Asahi.com has an interesting article up today about how the commuter train derailing in Amagasaki says something about Japanese culture.
It has taken an accident that killed 107 people to motivate the company to apply the brakes on its policy of “more and faster trains.”
Perhaps our society’s unceasing quest for greater convenience also needs to be braked.
The kanji for ben means “whipping people into docility to make them serviceable,” according to Shizuka Shirakawa’s Jito etymological dictionary for Chinese characters. Hence the meanings of words we usually use, like benri (convenience) and bengi (facility). Benben means doing obediently as told.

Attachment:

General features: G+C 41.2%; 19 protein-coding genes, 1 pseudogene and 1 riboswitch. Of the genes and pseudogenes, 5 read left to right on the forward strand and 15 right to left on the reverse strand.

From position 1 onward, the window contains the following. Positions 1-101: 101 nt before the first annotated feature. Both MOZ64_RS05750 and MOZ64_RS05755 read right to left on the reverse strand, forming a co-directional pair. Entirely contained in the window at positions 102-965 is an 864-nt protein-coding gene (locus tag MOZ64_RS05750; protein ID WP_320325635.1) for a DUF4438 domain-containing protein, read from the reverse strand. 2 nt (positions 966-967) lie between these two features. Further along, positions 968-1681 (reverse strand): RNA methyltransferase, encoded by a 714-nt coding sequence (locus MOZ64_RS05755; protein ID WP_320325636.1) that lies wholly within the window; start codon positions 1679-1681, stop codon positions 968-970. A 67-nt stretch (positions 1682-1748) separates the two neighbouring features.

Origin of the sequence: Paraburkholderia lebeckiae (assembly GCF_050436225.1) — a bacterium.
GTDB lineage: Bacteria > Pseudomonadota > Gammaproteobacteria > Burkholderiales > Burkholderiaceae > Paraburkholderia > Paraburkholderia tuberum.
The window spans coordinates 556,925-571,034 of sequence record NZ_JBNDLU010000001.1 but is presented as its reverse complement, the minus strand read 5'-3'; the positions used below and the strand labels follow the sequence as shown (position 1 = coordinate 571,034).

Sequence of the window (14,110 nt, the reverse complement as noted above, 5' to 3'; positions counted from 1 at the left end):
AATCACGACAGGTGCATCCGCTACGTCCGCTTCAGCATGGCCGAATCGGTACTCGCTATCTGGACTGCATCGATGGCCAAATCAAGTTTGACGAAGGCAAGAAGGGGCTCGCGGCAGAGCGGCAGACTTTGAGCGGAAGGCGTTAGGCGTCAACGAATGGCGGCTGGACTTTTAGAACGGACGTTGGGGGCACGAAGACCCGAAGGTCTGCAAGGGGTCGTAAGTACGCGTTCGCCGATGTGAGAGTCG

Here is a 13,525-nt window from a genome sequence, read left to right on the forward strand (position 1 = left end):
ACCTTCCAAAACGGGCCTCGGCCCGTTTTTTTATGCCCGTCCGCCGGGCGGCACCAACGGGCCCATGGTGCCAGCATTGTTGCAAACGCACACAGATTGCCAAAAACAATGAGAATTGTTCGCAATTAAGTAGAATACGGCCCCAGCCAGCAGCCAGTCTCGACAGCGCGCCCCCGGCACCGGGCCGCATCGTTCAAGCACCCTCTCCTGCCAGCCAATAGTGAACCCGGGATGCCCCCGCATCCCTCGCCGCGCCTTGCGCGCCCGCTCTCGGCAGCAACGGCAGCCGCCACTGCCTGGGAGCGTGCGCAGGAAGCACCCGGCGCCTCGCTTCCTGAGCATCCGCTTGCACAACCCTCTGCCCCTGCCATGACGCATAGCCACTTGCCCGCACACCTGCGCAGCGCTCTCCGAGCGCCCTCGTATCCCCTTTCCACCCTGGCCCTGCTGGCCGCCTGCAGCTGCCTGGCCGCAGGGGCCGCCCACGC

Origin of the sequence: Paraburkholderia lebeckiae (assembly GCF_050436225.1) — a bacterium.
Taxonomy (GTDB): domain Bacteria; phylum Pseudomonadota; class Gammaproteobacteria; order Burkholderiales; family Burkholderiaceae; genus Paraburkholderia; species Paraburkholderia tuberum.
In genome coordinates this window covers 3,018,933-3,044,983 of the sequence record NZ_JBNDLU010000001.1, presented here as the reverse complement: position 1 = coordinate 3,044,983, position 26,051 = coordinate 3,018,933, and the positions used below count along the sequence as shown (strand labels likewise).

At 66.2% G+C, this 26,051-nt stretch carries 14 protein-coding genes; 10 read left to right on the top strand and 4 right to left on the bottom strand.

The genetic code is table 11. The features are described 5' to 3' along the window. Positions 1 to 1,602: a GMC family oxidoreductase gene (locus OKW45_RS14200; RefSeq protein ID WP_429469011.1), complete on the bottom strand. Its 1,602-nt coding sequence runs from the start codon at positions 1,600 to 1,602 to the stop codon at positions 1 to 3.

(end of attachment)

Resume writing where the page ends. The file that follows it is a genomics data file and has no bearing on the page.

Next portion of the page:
Sad to say, benben is the epithet that applies to the way many employees of the railway company behaved, including the two drivers who were aboard the derailed train, but went on to work instead of participating in the rescue of injured passengers.
I’d like to learn more about Japanese essay-writing, because this piece doesn’t follow any structure I’ve learned for writing essays in English. It was somewhat difficult to read, and it ended with a completely unrelated point instead of a conclusion. When I read the piece, it felt disorganized and improperly supported. It makes me wonder if translators should do some rewriting rather than just literally translating, to fit the standards of the language they are translating the piece into.
In any case, I feel that the main thrust of the piece was a cry to break out of docility-mode. I’m interested to see this opinion coming from a Japanese person, as opposed to from the many foreigners who’ve discussed the issue.